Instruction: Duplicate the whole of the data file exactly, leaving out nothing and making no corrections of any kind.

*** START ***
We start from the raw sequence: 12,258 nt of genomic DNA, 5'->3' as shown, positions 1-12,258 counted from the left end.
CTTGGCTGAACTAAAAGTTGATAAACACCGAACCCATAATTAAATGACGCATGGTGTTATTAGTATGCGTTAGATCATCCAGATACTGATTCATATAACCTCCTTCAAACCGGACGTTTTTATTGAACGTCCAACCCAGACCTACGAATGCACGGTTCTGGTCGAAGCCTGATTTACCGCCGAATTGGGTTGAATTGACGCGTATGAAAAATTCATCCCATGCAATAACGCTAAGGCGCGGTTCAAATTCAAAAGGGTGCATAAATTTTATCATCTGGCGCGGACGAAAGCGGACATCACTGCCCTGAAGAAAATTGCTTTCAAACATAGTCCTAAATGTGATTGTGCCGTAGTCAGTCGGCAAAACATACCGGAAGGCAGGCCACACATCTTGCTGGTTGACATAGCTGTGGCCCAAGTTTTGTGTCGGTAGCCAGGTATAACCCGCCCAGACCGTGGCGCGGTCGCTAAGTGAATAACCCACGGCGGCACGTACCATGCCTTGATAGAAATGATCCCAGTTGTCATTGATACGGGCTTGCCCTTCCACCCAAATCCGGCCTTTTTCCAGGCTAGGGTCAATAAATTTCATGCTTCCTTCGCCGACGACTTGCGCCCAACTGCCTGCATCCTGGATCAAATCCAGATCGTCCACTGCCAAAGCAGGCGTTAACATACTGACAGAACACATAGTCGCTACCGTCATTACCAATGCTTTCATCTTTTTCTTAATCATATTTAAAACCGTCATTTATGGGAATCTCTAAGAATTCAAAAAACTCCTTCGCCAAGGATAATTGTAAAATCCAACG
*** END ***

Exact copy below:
We start from the raw sequence: 12,258 nt of genomic DNA, 5'->3' as shown, positions 1-12,258 counted from the left end.
CTTGGCTGAACTAAAAGTTGATAAACACCGAACCCATAATTAAATGACGCATGGTGTTATTAGTATGCGTTAGATCATCCAGATACTGATTCATATAACCTCCTTCAAACCGGACGTTTTTATTGAACGTCCAACCCAGACCTACGAATGCACGGTTCTGGTCGAAGCCTGATTTACCGCCGAATTGGGTTGAATTGACGCGTATGAAAAATTCATCCCATGCAATAACGCTAAGGCGCGGTTCAAATTCAAAAGGGTGCATAAATTTTATCATCTGGCGCGGACGAAAGCGGACATCACTGCCCTGAAGAAAATTGCTTTCAAACATAGTCCTAAATGTGATTGTGCCGTAGTCAGTCGGCAAAACATACCGGAAGGCAGGCCACACATCTTGCTGGTTGACATAGCTGTGGCCCAAGTTTTGTGTCGGTAGCCAGGTATAACCCGCCCAGACCGTGGCGCGGTCGCTAAGTGAATAACCCACGGCGGCACGTACCATGCCTTGATAGAAATGATCCCAGTTGTCATTGATACGGGCTTGCCCTTCCACCCAAATCCGGCCTTTTTCCAGGCTAGGGTCAATAAATTTCATGCTTCCTTCGCCGACGACTTGCGCCCAACTGCCTGCATCCTGGATCAAATCCAGATCGTCCACTGCCAAAGCAGGCGTTAACATACTGACAGAACACATAGTCGCTACCGTCATTACCAATGCTTTCATCTTTTTCTTAATCATATTTAAAACCGTCATTTATGGGAATCTCTAAGAATTCAAAAAACTCCTTCGCCAAGGATAATTGTAAAATCCAACG